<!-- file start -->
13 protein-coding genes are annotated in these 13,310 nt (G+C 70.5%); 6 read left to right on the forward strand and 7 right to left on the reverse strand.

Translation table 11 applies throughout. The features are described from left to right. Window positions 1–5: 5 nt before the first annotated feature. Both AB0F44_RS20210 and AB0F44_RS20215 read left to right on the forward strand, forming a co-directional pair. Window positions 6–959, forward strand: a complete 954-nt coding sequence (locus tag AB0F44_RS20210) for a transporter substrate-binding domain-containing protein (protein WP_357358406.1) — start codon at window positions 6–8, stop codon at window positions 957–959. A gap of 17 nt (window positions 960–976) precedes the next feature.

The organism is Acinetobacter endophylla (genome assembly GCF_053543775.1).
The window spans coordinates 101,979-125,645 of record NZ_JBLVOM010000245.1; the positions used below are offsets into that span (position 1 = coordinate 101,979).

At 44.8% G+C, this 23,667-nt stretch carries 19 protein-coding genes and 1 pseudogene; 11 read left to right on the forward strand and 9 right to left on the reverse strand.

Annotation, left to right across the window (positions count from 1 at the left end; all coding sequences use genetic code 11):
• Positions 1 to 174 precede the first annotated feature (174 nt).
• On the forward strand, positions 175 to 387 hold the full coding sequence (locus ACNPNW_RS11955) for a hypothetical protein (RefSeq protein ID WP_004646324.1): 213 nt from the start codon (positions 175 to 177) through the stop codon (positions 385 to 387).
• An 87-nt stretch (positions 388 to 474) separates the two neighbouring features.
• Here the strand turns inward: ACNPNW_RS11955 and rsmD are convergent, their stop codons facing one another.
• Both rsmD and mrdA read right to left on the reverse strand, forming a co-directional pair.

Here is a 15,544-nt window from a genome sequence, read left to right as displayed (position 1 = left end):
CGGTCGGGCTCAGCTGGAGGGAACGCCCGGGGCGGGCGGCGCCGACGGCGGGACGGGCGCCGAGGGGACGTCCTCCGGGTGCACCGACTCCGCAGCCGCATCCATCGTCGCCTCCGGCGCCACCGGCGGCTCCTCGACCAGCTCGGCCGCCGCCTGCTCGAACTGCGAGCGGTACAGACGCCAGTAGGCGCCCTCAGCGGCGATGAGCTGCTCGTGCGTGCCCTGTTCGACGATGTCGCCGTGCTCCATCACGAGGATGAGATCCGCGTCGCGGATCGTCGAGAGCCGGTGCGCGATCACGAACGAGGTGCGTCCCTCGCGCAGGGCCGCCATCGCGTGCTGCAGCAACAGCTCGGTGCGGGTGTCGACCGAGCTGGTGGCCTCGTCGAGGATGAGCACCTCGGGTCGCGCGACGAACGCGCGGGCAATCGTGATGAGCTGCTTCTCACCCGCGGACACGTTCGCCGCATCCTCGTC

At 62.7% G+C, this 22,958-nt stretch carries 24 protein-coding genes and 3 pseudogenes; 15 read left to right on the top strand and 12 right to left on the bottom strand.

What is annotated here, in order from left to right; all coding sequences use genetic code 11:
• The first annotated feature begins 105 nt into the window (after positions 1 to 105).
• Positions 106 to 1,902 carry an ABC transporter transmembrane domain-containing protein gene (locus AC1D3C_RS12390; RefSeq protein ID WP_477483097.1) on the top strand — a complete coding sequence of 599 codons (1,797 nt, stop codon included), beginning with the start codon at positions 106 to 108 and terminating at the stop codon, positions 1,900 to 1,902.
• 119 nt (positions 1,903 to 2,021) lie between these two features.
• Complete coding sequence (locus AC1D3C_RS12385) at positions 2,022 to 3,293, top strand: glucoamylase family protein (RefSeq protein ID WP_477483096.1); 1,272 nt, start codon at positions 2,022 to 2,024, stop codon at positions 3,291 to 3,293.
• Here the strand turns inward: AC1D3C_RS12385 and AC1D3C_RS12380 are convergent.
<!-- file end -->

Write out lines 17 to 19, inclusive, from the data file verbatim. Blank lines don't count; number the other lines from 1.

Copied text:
• Positions 106 to 1,902 carry an ABC transporter transmembrane domain-containing protein gene (locus AC1D3C_RS12390; RefSeq protein ID WP_477483097.1) on the top strand — a complete coding sequence of 599 codons (1,797 nt, stop codon included), beginning with the start codon at positions 106 to 108 and terminating at the stop codon, positions 1,900 to 1,902.
• 119 nt (positions 1,903 to 2,021) lie between these two features.
• Complete coding sequence (locus AC1D3C_RS12385) at positions 2,022 to 3,293, top strand: glucoamylase family protein (RefSeq protein ID WP_477483096.1); 1,272 nt, start codon at positions 2,022 to 2,024, stop codon at positions 3,291 to 3,293.